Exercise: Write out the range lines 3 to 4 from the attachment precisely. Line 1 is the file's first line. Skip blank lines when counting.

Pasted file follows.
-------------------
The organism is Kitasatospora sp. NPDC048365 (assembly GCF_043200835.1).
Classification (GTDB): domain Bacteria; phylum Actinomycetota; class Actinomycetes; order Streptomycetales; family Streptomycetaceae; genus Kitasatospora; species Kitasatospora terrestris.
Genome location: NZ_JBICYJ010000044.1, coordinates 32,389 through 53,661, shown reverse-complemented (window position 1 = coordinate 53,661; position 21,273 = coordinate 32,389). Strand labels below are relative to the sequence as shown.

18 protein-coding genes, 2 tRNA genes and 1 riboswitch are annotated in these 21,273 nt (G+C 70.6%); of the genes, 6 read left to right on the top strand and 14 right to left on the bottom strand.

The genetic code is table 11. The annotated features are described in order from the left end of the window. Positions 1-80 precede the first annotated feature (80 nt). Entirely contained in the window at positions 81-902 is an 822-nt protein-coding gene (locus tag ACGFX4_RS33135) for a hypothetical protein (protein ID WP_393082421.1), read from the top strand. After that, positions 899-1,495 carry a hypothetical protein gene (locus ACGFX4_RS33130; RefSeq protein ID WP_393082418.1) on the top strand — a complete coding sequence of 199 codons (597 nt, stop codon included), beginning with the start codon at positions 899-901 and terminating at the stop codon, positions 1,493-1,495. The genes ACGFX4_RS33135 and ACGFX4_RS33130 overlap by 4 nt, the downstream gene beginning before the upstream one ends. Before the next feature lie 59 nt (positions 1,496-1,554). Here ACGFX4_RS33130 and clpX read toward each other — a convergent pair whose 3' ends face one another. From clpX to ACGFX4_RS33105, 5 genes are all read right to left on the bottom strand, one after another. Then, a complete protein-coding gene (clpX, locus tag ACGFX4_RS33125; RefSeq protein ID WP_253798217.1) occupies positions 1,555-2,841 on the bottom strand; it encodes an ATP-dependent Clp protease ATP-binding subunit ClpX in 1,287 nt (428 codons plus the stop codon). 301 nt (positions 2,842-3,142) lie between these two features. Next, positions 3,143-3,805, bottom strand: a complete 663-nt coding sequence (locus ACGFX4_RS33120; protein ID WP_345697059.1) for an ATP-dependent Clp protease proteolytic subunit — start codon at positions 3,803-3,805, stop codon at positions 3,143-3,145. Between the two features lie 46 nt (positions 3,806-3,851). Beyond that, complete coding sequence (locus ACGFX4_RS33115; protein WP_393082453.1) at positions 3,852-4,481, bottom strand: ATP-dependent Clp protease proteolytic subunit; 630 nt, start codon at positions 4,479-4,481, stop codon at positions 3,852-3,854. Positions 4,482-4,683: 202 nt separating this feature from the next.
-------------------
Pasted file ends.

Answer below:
Genome location: NZ_JBICYJ010000044.1, coordinates 32,389 through 53,661, shown reverse-complemented (window position 1 = coordinate 53,661; position 21,273 = coordinate 32,389). Strand labels below are relative to the sequence as shown.

18 protein-coding genes, 2 tRNA genes and 1 riboswitch are annotated in these 21,273 nt (G+C 70.6%); of the genes, 6 read left to right on the top strand and 14 right to left on the bottom strand.